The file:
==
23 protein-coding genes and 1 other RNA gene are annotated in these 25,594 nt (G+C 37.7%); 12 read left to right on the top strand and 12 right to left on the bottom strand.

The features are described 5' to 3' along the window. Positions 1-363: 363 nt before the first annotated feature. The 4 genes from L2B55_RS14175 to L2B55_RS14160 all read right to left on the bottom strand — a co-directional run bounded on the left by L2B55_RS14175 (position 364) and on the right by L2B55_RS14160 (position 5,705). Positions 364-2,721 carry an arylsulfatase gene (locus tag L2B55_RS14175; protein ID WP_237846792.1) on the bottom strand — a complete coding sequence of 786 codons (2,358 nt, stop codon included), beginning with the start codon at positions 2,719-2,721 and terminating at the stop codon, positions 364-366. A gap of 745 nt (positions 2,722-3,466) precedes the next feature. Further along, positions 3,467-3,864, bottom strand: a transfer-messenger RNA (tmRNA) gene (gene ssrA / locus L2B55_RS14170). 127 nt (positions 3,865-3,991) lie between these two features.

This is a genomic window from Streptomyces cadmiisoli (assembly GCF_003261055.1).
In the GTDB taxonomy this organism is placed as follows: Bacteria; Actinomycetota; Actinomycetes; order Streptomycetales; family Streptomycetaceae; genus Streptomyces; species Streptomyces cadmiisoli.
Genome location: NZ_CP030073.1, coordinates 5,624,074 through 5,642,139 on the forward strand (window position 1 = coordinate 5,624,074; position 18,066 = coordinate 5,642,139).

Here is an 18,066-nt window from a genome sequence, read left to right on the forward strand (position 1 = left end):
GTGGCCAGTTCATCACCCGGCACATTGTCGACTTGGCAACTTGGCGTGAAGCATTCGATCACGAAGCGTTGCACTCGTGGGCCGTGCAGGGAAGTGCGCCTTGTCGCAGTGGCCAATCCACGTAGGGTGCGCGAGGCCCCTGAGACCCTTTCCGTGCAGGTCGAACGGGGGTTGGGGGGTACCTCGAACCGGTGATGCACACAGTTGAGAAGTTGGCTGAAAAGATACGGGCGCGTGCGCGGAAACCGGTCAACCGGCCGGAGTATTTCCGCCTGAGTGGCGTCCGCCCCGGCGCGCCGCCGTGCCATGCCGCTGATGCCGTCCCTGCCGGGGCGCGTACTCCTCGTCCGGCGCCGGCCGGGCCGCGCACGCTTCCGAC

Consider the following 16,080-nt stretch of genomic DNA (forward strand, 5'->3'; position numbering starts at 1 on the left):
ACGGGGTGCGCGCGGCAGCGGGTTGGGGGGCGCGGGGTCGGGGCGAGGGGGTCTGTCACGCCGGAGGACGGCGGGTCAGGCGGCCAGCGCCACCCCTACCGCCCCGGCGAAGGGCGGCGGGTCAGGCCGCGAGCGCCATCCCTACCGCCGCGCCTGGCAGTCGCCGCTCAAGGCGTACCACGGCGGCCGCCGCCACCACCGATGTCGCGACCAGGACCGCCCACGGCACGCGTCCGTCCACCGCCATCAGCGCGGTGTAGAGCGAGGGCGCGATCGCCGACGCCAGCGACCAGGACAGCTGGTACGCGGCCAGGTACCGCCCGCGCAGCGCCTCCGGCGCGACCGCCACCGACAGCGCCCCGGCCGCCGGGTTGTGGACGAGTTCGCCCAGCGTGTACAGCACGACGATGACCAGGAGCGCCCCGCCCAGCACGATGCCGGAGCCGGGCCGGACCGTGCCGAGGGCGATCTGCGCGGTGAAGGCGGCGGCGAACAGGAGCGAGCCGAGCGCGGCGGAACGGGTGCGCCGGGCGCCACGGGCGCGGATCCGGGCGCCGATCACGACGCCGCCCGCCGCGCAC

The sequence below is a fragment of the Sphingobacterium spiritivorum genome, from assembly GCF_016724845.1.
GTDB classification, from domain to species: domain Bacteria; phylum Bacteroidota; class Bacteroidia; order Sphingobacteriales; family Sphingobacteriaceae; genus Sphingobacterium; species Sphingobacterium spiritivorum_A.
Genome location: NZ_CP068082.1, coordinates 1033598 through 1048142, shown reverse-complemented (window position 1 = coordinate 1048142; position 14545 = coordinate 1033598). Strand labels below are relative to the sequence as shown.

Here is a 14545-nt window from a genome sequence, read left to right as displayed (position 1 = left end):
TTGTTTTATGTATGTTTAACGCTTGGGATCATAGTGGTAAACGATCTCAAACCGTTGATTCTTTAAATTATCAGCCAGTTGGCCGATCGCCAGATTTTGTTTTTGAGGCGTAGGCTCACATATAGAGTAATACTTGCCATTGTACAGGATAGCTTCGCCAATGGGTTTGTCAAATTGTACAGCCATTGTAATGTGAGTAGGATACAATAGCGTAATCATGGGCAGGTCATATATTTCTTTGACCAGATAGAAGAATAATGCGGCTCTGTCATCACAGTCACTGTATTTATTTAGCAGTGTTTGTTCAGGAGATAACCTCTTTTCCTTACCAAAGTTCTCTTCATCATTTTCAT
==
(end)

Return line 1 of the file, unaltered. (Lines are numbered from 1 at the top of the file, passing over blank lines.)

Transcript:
23 protein-coding genes and 1 other RNA gene are annotated in these 25,594 nt (G+C 37.7%); 12 read left to right on the top strand and 12 right to left on the bottom strand.